Strolling of the Heifers, a Vermont-based organization committed to strengthening local food systems, recently released its 2013 Locavore Index. (Thanks for the tip, R!) The index compiles data on factors like number of farmers’ markets and CSAs in all 50 states (plus Washington, D.C.), adjusts those factors by the population of a given state, and ranks the resulting scores. Vermont (coincidence?) tops the list, and Texas comes in dead last. I was happy and not at all surprised to see that my adopted state of Wisconsin ranks highly at #9. By a 7-figure margin, it also has the largest population of the states in the top 10, which means not only do we have a lot of locavore goodness on a per capita basis, we also have a lot of locavore goodness period, including nearly 300 farmers’ markets.
As the news release details,
Strolling of the Heifers executive director Orly Munzing said the purpose of the Index is to encourage local food efforts in every state. “There are so many ways to do that,” she said, “not just with farmers markets and CSAs, but by supporting Farm-To-School programs, urging local hospitals and nursing homes to purchase local foods, asking supermarkets to buy from local farms, and of course, celebrating and honoring our farmers whenever we can.”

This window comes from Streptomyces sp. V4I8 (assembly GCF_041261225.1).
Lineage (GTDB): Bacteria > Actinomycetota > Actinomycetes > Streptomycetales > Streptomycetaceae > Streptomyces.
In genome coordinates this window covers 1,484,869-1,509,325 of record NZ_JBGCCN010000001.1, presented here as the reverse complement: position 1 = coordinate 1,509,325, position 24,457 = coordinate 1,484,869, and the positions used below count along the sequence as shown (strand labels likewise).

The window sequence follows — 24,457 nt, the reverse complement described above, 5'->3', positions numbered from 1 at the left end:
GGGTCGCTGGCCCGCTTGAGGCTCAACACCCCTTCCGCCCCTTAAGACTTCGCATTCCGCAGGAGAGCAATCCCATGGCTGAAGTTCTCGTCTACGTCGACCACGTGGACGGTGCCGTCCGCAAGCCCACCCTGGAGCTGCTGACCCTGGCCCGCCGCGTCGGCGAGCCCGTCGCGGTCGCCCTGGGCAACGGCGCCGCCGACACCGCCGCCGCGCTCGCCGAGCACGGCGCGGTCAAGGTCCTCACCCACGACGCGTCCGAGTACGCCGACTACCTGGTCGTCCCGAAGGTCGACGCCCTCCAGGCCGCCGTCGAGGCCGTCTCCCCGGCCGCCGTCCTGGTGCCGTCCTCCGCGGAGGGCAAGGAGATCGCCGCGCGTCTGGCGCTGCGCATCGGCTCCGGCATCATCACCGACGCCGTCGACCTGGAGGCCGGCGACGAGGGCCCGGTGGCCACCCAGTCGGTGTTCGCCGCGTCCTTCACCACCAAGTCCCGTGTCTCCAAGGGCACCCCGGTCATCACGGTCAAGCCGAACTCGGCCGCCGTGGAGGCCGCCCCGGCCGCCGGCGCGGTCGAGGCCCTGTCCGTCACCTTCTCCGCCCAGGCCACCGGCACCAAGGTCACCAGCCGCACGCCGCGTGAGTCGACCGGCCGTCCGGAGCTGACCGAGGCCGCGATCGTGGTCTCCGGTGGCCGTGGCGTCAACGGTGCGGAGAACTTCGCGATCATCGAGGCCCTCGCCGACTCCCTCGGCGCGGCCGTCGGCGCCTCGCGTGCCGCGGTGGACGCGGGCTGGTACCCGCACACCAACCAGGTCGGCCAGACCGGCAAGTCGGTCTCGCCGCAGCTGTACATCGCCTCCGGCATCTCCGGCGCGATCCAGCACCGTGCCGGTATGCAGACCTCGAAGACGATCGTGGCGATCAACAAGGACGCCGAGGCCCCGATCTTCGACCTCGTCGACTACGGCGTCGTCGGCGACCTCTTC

The post also articulates some of the reasons why local foods and farms are worth supporting; here’s just a sampling:
• Local food encourages diversification of local agriculture, which reduces the reliance on monoculture — single crops grown over a wide area to the detriment of soils.
• Local foods build local economies by circulating food dollars locally and creating local jobs by supporting family farms and local food processing and distribution systems
• Local foods promote agritourism — farmers markets and opportunities to visit farms and local food producers help draw tourists to a region.